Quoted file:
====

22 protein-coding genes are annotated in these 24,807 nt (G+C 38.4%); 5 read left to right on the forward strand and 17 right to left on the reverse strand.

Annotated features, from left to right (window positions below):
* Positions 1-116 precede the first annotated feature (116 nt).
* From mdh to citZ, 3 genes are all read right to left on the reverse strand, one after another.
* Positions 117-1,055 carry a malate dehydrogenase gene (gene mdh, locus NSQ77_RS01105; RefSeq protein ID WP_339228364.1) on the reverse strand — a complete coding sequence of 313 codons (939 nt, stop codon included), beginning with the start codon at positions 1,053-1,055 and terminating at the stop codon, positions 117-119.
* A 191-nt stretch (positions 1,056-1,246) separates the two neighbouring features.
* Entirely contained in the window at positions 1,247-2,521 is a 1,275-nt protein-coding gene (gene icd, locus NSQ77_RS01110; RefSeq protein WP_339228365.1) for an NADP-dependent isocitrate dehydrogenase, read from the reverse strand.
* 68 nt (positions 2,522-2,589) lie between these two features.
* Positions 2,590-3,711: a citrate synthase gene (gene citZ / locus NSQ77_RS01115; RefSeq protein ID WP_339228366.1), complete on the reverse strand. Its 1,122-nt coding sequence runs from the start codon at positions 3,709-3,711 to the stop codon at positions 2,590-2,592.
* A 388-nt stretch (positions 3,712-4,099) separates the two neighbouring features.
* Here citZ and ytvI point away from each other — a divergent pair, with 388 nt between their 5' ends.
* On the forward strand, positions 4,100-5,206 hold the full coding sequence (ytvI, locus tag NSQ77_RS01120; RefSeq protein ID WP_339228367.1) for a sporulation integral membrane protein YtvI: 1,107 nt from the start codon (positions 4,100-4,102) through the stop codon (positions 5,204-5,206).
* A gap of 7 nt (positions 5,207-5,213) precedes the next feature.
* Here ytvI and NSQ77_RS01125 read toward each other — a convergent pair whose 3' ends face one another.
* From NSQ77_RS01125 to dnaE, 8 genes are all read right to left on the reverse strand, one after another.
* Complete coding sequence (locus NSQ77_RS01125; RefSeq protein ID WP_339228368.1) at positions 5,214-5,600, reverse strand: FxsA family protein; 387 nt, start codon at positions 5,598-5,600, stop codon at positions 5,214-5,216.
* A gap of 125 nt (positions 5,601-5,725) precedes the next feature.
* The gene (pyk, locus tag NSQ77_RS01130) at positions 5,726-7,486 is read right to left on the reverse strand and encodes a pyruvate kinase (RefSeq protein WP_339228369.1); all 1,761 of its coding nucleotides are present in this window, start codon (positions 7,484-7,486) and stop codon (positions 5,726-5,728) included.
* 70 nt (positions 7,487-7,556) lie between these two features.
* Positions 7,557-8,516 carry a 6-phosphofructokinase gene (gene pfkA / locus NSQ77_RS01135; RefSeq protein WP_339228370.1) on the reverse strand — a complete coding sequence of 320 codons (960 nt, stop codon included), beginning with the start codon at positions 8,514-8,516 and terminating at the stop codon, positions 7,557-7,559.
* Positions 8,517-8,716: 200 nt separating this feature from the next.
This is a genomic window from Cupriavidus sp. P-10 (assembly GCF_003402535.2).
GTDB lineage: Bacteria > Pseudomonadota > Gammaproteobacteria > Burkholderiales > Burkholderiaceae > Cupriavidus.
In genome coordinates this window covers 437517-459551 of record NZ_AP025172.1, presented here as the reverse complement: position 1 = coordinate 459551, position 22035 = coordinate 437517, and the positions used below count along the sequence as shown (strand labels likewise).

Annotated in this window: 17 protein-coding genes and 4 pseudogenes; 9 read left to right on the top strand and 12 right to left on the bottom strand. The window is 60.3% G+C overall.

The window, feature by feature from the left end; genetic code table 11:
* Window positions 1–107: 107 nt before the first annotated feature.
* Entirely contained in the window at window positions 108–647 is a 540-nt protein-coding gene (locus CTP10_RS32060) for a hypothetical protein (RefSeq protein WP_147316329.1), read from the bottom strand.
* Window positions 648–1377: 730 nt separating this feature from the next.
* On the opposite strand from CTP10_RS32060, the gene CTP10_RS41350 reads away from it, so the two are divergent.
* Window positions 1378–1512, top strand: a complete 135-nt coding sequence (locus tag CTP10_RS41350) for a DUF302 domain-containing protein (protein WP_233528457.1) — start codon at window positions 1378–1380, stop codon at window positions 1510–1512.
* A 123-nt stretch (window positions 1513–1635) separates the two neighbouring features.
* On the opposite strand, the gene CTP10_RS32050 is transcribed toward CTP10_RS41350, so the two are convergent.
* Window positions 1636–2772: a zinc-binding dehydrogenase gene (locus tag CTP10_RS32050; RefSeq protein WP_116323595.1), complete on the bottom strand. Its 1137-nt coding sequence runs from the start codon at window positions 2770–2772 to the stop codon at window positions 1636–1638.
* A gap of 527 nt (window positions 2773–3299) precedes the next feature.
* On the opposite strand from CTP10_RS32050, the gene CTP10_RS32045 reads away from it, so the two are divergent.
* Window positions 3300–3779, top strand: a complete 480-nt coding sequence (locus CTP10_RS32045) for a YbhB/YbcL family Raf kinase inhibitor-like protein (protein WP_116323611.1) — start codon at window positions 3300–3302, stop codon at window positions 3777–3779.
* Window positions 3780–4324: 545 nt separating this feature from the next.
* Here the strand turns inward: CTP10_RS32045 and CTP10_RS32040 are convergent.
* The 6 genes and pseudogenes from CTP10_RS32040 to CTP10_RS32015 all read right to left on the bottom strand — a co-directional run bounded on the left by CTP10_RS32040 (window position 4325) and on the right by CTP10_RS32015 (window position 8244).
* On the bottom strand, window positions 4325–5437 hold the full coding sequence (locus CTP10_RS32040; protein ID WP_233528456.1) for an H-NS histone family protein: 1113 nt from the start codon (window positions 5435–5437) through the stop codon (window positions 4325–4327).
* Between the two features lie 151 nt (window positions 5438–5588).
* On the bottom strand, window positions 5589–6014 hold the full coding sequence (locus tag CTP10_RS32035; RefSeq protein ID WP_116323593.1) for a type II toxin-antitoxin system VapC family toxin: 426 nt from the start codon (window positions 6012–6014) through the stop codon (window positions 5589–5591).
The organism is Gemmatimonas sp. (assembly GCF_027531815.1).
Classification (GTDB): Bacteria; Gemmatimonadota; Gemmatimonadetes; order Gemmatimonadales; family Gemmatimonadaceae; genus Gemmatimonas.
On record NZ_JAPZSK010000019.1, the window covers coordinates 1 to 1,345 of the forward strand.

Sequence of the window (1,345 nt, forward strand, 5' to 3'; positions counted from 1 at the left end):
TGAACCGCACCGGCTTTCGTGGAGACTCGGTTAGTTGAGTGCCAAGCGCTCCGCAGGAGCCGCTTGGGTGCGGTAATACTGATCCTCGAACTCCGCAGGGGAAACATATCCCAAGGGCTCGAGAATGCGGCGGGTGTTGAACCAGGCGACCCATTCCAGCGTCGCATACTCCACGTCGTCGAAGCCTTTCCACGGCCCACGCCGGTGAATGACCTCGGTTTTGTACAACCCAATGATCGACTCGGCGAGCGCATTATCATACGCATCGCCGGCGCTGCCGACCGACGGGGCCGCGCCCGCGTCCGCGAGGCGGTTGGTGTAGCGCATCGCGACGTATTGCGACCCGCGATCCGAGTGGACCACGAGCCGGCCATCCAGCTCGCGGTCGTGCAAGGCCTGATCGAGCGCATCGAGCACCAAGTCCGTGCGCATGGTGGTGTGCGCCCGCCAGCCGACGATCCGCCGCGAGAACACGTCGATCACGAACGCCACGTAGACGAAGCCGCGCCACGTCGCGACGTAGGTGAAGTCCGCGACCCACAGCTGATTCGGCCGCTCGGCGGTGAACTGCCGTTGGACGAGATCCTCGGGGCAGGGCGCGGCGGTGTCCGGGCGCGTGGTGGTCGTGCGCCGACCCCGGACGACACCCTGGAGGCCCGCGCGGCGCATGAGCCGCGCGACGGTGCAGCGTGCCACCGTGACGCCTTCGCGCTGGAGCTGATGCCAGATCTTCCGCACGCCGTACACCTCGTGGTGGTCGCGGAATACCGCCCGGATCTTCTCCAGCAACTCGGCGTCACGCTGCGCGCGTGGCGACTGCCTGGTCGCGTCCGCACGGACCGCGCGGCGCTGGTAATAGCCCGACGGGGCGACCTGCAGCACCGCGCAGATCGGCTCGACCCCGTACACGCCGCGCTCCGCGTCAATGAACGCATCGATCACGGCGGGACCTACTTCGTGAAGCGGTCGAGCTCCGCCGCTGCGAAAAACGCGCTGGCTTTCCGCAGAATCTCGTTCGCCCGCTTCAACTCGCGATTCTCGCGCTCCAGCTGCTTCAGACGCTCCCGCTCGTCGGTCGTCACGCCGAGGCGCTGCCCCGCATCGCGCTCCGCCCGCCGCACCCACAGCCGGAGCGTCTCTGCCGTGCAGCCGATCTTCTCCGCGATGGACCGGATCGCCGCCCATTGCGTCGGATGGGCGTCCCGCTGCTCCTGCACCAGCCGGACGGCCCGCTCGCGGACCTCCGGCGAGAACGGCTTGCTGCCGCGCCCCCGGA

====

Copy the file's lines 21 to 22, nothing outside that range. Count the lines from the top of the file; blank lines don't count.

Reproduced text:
* Positions 8,517-8,716: 200 nt separating this feature from the next.
This is a genomic window from Cupriavidus sp. P-10 (assembly GCF_003402535.2).